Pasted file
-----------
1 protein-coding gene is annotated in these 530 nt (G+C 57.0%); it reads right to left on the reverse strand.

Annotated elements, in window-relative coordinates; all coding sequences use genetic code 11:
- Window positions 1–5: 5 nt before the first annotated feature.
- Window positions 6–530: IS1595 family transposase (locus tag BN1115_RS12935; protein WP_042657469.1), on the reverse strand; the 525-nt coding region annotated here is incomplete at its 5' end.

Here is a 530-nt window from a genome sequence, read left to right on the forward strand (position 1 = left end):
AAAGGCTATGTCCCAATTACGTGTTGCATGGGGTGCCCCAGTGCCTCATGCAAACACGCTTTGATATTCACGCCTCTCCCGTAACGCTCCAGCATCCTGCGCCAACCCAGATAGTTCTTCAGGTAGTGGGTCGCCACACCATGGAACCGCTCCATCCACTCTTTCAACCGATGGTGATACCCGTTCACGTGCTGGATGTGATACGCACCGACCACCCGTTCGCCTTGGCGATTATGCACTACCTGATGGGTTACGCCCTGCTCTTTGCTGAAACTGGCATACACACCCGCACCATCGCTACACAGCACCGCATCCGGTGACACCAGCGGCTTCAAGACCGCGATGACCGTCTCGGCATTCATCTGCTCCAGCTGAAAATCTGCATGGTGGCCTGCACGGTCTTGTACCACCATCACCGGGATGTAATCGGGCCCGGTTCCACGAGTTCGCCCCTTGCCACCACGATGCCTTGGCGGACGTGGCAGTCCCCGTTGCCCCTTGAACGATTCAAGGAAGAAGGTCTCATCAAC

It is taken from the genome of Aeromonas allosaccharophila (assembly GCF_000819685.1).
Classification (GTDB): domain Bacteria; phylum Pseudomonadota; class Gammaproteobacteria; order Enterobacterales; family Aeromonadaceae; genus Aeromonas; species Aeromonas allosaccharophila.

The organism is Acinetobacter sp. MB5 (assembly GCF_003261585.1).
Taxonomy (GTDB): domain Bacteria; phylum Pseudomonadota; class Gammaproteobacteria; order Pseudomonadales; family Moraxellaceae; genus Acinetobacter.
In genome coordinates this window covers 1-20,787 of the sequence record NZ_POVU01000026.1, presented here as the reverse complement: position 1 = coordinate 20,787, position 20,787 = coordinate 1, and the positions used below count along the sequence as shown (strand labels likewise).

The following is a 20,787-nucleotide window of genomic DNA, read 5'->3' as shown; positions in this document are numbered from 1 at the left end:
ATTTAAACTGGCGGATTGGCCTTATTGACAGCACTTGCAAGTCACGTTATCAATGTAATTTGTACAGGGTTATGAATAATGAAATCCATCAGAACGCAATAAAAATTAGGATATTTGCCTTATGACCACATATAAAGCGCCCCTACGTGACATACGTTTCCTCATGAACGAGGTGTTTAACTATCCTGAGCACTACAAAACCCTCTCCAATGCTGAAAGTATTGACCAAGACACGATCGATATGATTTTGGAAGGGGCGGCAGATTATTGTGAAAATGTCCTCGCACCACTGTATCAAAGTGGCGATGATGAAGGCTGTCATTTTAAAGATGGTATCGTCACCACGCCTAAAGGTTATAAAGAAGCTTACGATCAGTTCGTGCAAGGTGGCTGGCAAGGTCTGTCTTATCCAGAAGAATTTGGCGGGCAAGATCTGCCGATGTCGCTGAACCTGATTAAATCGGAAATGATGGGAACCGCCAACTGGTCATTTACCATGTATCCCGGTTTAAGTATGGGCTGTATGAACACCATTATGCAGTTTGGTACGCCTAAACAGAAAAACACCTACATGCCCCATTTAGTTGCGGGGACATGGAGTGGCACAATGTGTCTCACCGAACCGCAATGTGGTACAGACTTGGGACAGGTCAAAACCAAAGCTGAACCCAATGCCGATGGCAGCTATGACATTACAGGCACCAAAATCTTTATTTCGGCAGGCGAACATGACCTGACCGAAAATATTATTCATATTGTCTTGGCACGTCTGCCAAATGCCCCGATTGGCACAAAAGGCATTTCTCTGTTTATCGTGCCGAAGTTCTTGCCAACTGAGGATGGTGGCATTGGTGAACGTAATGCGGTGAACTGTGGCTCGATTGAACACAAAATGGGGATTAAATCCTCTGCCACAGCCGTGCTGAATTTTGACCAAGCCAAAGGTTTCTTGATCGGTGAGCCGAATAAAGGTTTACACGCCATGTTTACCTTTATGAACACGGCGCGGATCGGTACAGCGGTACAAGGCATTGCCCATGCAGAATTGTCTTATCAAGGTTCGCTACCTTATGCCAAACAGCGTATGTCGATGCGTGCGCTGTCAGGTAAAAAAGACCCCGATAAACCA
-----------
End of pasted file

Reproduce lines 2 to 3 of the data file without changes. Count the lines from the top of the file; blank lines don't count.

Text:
Annotated elements, in window-relative coordinates; all coding sequences use genetic code 11:
- Window positions 1–5: 5 nt before the first annotated feature.